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I have a simple table with a geometry column like so:

CREATE TABLE geomtable 
(
  gid serial, 
  geom geometry, 
  trip_count integer
);

I want a unique constraint on the geometry column, such that if the same geometry is being inserted again then, the ON CONFLICT clause should add the trip_count to the existing row.

So my insert query looks something like this:

INSERT INTO geomtable (geom, trip_count) values (<geom>, 123) 
ON CONFLICT ON CONSTRAINT <equality_constraint>
DO UPDATE SET trip_count = geomtable.trip_count + EXCLUDED.trip_count;

I tried the approach to enforcing equality constraint as described here like so:

CREATE FUNCTION equality_constraint_func(
  id INT,
  gm GEOMETRY
)
RETURNS boolean AS
  $$
    SELECT NOT EXISTS (
      SELECT 1
      FROM   geomtable AS a
      WHERE  a.gid <> id
        AND  a.geom && gm
        AND  ST_Equals(a.geom, gm)
    );
  $$
  LANGUAGE sql
;

And adding a CHECK constraint like so :

ALTER TABLE geomtable
  ADD CONSTRAINT equality_constraint
  CHECK (equality_constraint_func(gid, geom))
;

However, this does not help me perform the DO UPDATE part of conflict resolution. It just raises an error on duplicate geometry. I of course can't create a primary key out of my geom column as I get the index row requires 42632 bytes, maximum size is 8191 error. I get a similar error on creating a unique index on the geom column. I tried creating a unique constraint using the above syntax by replacing CHECK with UNIQUE, but I get a syntax error. How would I go writing a trigger to enforce the unique constraint?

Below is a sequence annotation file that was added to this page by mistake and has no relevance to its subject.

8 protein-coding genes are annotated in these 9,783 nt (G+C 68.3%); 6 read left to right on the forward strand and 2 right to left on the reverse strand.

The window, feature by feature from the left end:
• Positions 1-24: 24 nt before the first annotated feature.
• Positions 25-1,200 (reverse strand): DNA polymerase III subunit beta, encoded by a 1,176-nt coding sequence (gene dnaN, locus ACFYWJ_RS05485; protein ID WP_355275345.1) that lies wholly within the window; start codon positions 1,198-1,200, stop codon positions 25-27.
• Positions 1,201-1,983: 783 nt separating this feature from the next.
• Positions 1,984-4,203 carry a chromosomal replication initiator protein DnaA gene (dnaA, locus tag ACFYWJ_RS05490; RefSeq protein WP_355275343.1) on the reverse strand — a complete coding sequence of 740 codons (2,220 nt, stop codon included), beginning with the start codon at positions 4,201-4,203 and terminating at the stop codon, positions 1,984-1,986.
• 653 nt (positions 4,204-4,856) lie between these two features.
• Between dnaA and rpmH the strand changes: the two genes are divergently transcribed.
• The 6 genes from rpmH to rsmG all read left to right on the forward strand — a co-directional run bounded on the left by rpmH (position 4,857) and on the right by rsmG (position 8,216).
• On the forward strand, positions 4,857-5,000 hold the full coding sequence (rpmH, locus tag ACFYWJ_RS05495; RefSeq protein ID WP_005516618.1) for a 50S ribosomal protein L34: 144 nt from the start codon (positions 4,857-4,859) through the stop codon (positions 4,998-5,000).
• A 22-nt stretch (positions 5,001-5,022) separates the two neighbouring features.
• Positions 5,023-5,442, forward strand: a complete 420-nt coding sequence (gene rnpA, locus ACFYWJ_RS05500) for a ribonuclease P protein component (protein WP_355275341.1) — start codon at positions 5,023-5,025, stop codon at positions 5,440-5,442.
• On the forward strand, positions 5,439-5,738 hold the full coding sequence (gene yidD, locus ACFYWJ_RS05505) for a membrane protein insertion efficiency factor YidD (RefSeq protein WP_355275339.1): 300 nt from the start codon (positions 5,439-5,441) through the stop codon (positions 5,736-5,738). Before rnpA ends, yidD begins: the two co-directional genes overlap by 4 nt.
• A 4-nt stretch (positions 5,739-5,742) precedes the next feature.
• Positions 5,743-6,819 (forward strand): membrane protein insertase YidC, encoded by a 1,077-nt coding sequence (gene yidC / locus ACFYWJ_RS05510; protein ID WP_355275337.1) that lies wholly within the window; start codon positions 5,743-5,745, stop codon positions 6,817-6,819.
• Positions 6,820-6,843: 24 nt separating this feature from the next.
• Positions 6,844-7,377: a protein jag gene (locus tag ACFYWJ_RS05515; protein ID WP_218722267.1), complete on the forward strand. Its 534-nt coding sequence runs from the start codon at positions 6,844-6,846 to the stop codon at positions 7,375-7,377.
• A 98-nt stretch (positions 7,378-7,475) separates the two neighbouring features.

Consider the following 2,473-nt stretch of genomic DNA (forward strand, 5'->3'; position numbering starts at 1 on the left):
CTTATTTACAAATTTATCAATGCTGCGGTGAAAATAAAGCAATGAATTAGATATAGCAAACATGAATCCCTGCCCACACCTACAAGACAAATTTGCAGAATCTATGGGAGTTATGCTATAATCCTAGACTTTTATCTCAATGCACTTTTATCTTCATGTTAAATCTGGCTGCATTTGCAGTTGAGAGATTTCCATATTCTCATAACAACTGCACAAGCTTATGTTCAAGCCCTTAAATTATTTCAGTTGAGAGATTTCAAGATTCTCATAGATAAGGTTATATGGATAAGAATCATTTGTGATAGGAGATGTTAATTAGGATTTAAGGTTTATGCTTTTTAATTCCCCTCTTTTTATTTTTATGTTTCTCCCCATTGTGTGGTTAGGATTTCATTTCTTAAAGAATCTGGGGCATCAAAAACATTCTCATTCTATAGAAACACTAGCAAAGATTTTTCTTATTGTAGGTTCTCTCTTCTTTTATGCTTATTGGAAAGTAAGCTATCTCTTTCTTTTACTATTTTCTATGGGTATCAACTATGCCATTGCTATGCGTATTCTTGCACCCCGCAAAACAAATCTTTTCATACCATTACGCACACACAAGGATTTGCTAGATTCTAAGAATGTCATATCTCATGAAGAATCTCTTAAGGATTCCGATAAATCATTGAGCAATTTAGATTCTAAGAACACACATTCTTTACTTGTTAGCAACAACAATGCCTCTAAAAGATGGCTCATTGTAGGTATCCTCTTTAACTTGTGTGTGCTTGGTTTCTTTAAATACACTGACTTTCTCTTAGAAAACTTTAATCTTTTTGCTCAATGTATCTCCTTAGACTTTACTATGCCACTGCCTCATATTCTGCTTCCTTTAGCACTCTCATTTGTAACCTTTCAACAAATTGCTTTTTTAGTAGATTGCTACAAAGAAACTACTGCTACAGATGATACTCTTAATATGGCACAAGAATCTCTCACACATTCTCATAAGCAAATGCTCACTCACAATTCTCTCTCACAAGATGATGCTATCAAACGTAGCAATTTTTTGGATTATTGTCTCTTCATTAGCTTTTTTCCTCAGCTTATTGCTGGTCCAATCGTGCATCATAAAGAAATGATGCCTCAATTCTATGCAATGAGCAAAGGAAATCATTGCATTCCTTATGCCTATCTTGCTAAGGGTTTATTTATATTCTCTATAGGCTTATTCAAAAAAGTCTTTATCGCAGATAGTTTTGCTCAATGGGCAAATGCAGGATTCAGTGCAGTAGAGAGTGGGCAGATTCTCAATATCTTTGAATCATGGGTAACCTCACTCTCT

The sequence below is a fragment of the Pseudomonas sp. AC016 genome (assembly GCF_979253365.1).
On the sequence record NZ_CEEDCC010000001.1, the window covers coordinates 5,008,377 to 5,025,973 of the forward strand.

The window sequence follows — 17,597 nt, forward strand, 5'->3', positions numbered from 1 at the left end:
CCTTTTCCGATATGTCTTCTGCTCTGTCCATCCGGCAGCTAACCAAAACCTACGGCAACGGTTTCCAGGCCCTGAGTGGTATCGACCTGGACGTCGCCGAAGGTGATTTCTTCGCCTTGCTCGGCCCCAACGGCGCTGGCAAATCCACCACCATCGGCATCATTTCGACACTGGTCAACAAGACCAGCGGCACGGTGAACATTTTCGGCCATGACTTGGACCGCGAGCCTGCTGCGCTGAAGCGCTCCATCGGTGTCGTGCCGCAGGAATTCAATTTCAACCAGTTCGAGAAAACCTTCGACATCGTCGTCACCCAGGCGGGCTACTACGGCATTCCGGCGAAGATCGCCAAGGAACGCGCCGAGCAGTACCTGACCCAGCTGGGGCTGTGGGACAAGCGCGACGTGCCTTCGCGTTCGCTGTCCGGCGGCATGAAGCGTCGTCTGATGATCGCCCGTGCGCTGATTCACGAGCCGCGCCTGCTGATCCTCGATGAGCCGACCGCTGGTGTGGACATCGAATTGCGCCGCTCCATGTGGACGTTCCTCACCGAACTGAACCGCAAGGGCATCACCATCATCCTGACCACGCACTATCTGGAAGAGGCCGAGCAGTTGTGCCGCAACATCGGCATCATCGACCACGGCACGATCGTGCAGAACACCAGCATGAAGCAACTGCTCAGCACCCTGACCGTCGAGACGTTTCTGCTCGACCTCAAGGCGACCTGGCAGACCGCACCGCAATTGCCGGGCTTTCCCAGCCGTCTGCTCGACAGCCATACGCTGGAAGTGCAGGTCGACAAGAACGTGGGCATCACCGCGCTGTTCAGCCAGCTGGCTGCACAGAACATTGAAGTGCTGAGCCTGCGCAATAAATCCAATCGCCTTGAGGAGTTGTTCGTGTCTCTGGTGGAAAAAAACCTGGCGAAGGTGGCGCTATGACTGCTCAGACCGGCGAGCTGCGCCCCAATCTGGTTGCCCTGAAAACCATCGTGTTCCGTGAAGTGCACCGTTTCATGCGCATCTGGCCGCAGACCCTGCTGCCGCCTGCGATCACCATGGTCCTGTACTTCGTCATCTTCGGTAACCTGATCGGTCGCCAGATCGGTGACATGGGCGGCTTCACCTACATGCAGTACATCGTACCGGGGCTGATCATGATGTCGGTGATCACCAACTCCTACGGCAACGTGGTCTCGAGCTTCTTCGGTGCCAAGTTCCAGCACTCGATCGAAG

Specifically, how do I handle the conflict case? Let the insert happen as usual and then perform a delete etc.

My version information is as under:

PostgreSQL 12.4 (Ubuntu 12.4-1.pgdg20.04+1) on x86_64-pc-linux-gnu, compiled by gcc (Ubuntu 9.3.0-10ubuntu2) 9.3.0, 64-bit POSTGIS="3.0.1 ec2a9aa" [EXTENSION] PGSQL="120" GEOS="3.8.0-CAPI-1.13.1 " PROJ="6.3.1" LIBXML="2.9.10" LIBJSON="0.13.1" LIBPROTOBUF="1.3.3" WAGYU="0.4.3 (Internal)"
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1 Answer 1

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I assume that the index entry size limit keeps you from using a plain unique constraint.

An idea (with potential false positive errors) would be a unique index on md5(geom). Two different geometries could theoretically produce the same MD5 hash. - https://dba.stackexchange.com/users/176905

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